Why would gadget-obsessed news junkies pay to read The New York Times on the new Amazon (AMZN) Kindle DX when they can read it for free on their iPhones? Unless, of course, today's announcement that The New York Times Co. (NYT) and The Washington Post Co. (WPO) will underwrite the cost of the new, bigger e-reader for anyone who pays to download their papers on the device is an early sign that their free websites' days are numbered.
As cool as the new Kindle is, it's not a tablet PC. It's not even as powerful, and certainly not as connected, as the typical smartphone. Imagine reading a Washington Post story on Pakistan on your iPhone while waiting for the bus. When you're done, you can search Google for blogs written by people who live there or e-mail a friend who has visited the region. With the Kindle, you can . . . read the newspaper. Put that way, it's hard to see who wouldn't pick the iPhone.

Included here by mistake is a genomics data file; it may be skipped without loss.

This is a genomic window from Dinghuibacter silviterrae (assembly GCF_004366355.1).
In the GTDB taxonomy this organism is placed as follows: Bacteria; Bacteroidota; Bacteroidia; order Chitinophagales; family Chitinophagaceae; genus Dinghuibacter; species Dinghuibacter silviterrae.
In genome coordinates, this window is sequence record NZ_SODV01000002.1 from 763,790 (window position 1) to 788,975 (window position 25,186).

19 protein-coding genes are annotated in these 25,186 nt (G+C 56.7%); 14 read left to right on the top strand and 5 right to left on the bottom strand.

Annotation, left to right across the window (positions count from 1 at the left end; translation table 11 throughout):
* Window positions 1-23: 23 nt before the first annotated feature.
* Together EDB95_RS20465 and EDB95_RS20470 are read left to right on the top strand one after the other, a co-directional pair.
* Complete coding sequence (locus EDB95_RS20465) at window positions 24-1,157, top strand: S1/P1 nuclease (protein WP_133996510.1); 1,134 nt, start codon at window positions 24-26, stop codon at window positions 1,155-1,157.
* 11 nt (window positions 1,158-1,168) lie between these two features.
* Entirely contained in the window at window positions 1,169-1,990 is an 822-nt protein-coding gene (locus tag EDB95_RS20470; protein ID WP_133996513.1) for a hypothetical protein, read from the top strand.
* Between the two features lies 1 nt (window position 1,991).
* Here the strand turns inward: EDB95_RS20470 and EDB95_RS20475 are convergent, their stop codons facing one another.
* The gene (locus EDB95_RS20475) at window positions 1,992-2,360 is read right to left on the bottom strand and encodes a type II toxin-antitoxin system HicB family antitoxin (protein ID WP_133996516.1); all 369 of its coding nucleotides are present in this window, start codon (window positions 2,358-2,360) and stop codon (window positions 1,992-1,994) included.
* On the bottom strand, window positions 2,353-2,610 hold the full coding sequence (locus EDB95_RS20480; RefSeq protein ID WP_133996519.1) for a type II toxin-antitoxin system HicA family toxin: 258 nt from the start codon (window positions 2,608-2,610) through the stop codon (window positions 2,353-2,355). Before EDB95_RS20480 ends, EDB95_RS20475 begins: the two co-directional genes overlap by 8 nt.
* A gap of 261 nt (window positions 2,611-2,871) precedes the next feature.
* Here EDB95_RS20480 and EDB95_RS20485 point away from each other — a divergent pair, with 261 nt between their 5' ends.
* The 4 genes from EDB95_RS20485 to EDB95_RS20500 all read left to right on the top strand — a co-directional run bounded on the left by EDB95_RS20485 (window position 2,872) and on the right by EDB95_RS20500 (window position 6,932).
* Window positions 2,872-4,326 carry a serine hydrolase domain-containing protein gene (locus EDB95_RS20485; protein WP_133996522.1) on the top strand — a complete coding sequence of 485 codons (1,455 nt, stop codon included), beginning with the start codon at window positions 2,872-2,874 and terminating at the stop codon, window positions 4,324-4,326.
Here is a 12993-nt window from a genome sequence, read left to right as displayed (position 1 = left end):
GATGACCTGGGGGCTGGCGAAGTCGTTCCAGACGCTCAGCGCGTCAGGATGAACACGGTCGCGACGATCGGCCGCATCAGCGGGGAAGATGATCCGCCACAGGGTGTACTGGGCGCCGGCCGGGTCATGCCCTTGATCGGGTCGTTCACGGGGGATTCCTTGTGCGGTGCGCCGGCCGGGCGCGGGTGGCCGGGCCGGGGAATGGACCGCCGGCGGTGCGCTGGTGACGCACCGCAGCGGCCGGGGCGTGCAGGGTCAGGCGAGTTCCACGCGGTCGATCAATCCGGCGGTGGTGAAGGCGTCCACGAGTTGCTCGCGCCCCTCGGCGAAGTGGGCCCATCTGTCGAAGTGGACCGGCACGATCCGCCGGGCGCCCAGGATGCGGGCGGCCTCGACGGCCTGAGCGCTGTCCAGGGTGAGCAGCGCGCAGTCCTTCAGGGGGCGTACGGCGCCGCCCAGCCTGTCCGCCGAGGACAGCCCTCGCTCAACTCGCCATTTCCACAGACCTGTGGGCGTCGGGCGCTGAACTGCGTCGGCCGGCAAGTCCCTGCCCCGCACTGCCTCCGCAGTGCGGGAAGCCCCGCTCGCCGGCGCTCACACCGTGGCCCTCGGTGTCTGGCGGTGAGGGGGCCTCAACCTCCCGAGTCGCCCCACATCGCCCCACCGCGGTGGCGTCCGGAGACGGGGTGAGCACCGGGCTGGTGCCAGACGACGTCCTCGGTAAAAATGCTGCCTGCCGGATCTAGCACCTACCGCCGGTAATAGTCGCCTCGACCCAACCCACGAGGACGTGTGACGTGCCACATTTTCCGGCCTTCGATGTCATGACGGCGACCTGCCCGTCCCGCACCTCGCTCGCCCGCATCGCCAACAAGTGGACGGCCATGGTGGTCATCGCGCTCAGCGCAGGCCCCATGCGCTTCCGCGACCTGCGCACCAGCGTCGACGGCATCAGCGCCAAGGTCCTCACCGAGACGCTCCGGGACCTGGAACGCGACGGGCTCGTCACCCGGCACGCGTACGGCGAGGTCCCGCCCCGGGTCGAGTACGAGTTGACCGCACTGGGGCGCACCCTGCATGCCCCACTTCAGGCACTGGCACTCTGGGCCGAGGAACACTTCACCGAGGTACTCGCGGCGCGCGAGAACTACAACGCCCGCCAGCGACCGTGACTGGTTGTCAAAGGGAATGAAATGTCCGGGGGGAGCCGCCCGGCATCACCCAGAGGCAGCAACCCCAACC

Whether newspapers' free websites are helping or hurting their long-term prospects is a matter of great debate in the industry these days. The partnership with Amazon will let publishers stick to their papers' subscription-and-advertising revenue model, minus the cost of actually printing and distributing newspapers. But if it becomes the centerpiece of their strategy to survive the revolutionary change in how people communicate, share information and get their news, they may be disappointed.
Right now, newspaper publishers are signaling that a Kindle subscription is their premium product. After all, you can read everything in the Times and the Post for free online. But compare the Kindle's black-and-white screen and inferior connectivity to the vibrant colors, ease of accessing the internet and smaller size of the iPhone. Which experience seems more "premium" to you? It's the one that's currently free, which is why it may not stay that way for long.
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